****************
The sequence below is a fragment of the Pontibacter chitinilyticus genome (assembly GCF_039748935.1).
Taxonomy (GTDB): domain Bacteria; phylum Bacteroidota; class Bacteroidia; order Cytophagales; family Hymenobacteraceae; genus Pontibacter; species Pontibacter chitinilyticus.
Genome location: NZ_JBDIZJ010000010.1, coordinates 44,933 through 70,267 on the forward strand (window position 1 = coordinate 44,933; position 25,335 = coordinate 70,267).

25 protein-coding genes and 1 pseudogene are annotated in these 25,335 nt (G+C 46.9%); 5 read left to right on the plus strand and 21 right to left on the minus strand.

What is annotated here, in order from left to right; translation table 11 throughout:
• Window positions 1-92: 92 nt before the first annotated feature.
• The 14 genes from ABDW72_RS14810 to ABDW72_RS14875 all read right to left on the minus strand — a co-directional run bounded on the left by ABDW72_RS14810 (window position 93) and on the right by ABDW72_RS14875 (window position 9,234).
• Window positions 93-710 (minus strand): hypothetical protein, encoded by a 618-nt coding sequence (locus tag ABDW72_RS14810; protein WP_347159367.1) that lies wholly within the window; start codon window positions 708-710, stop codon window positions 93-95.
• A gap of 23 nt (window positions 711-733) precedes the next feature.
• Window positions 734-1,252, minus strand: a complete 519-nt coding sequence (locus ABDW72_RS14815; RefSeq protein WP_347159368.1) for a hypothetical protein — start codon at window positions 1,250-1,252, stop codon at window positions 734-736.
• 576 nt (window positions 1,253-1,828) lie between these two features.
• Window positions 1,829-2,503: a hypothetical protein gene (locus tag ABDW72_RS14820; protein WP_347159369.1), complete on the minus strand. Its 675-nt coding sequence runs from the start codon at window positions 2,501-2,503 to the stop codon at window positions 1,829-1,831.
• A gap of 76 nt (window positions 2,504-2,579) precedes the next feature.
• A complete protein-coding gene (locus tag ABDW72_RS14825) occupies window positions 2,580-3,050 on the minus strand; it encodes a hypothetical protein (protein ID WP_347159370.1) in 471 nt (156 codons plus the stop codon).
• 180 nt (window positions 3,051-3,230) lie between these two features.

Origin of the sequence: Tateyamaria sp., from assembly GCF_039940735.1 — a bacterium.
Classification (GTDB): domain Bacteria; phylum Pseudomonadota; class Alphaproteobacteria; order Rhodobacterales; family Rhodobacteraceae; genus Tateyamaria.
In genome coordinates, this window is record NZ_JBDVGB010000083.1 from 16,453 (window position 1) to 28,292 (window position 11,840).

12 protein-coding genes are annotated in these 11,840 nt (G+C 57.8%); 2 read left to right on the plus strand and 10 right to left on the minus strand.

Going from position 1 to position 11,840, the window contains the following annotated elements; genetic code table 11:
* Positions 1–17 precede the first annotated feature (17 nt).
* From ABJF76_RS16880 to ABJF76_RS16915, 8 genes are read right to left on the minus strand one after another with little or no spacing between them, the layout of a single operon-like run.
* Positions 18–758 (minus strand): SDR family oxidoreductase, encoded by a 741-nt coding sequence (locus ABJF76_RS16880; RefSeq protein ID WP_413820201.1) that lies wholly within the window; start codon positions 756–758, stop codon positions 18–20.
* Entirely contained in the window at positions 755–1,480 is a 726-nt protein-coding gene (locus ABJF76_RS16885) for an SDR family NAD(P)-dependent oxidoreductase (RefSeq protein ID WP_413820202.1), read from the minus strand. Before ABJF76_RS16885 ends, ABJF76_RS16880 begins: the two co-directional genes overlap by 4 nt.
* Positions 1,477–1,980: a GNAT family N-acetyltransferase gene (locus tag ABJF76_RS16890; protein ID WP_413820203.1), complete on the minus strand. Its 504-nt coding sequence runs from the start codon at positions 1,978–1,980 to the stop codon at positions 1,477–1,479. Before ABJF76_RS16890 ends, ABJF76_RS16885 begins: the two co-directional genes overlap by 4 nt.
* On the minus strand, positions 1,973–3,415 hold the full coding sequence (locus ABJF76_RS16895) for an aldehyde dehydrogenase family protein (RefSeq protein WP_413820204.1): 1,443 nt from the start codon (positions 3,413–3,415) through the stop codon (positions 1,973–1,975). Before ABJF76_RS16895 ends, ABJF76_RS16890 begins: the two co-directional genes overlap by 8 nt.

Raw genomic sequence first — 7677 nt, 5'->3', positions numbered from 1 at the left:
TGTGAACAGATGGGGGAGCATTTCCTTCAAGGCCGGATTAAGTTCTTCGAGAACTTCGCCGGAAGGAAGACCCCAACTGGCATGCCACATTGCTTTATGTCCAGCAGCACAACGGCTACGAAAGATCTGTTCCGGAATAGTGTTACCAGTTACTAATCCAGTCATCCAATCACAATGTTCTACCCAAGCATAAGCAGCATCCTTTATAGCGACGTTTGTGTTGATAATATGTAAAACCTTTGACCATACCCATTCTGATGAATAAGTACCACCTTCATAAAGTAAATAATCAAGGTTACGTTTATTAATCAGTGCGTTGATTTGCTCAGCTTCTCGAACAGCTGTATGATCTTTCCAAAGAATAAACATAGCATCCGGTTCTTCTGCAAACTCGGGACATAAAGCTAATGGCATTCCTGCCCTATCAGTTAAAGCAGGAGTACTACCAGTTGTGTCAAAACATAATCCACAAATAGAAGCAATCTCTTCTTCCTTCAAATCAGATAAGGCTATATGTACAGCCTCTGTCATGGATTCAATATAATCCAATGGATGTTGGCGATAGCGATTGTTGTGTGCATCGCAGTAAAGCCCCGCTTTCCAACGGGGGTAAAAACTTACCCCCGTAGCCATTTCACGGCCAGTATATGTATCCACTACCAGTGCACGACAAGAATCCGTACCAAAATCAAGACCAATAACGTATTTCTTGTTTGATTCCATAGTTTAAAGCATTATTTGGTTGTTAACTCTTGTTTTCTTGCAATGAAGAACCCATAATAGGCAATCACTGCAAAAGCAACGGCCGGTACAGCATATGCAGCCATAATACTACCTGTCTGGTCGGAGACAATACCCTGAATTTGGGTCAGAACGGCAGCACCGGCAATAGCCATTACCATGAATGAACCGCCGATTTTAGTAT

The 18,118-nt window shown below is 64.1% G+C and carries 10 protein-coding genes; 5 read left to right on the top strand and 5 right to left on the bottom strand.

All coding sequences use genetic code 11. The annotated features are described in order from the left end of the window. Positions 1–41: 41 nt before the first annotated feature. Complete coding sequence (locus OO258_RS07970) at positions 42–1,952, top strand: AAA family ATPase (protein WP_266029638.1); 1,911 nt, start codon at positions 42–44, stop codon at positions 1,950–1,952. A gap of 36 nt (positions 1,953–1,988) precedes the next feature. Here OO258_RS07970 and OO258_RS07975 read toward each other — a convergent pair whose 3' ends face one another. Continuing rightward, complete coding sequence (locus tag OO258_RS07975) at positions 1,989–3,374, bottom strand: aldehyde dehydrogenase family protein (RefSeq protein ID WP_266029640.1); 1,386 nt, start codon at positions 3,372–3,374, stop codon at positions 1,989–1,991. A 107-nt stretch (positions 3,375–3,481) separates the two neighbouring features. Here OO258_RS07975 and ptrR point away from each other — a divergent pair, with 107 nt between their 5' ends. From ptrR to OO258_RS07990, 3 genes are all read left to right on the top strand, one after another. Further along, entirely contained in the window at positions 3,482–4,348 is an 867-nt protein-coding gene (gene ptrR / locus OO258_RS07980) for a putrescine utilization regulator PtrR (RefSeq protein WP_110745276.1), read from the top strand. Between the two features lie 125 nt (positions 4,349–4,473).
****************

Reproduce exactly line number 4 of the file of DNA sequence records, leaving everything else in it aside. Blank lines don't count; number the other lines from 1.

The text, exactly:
25 protein-coding genes and 1 pseudogene are annotated in these 25,335 nt (G+C 46.9%); 5 read left to right on the plus strand and 21 right to left on the minus strand.